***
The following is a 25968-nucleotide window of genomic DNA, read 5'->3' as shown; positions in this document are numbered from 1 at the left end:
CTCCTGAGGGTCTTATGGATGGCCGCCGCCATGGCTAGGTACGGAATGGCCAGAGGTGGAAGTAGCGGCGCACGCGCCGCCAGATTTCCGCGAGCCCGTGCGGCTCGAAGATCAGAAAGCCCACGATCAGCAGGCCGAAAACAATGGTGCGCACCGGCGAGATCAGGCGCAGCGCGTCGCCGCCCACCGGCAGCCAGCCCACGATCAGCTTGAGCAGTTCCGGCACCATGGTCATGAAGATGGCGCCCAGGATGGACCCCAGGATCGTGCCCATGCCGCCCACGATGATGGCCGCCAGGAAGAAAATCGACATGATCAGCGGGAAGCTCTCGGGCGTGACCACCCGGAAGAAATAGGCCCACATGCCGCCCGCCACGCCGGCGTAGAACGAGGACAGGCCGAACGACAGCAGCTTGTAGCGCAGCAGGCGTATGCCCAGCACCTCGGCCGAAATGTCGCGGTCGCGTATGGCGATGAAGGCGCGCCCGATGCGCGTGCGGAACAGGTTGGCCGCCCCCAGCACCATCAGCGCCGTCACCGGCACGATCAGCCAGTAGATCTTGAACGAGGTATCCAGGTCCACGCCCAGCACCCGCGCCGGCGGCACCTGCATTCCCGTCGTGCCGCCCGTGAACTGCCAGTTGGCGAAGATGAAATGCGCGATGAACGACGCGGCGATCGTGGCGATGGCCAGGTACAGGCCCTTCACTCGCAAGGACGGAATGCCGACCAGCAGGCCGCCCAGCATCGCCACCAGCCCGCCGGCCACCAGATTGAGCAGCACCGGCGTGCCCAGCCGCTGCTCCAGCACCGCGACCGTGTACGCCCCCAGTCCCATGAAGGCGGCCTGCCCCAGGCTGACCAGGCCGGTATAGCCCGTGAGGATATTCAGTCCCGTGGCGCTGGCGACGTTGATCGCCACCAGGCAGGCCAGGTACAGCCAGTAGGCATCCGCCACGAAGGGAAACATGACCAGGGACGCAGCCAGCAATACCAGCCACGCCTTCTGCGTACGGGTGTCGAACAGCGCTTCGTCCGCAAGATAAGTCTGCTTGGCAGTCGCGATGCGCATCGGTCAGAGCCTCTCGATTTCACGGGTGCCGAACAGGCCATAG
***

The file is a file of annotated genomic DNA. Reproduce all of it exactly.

The following is a 25968-nucleotide window of genomic DNA, read 5'->3' as shown; positions in this document are numbered from 1 at the left end:
CTCCTGAGGGTCTTATGGATGGCCGCCGCCATGGCTAGGTACGGAATGGCCAGAGGTGGAAGTAGCGGCGCACGCGCCGCCAGATTTCCGCGAGCCCGTGCGGCTCGAAGATCAGAAAGCCCACGATCAGCAGGCCGAAAACAATGGTGCGCACCGGCGAGATCAGGCGCAGCGCGTCGCCGCCCACCGGCAGCCAGCCCACGATCAGCTTGAGCAGTTCCGGCACCATGGTCATGAAGATGGCGCCCAGGATGGACCCCAGGATCGTGCCCATGCCGCCCACGATGATGGCCGCCAGGAAGAAAATCGACATGATCAGCGGGAAGCTCTCGGGCGTGACCACCCGGAAGAAATAGGCCCACATGCCGCCCGCCACGCCGGCGTAGAACGAGGACAGGCCGAACGACAGCAGCTTGTAGCGCAGCAGGCGTATGCCCAGCACCTCGGCCGAAATGTCGCGGTCGCGTATGGCGATGAAGGCGCGCCCGATGCGCGTGCGGAACAGGTTGGCCGCCCCCAGCACCATCAGCGCCGTCACCGGCACGATCAGCCAGTAGATCTTGAACGAGGTATCCAGGTCCACGCCCAGCACCCGCGCCGGCGGCACCTGCATTCCCGTCGTGCCGCCCGTGAACTGCCAGTTGGCGAAGATGAAATGCGCGATGAACGACGCGGCGATCGTGGCGATGGCCAGGTACAGGCCCTTCACTCGCAAGGACGGAATGCCGACCAGCAGGCCGCCCAGCATCGCCACCAGCCCGCCGGCCACCAGATTGAGCAGCACCGGCGTGCCCAGCCGCTGCTCCAGCACCGCGACCGTGTACGCCCCCAGTCCCATGAAGGCGGCCTGCCCCAGGCTGACCAGGCCGGTATAGCCCGTGAGGATATTCAGTCCCGTGGCGCTGGCGACGTTGATCGCCACCAGGCAGGCCAGGTACAGCCAGTAGGCATCCGCCACGAAGGGAAACATGACCAGGGACGCAGCCAGCAATACCAGCCACGCCTTCTGCGTACGGGTGTCGAACAGCGCTTCGTCCGCAAGATAAGTCTGCTTGGCAGTCGCGATGCGCATCGGTCAGAGCCTCTCGATTTCACGGGTGCCGAACAGGCCATAG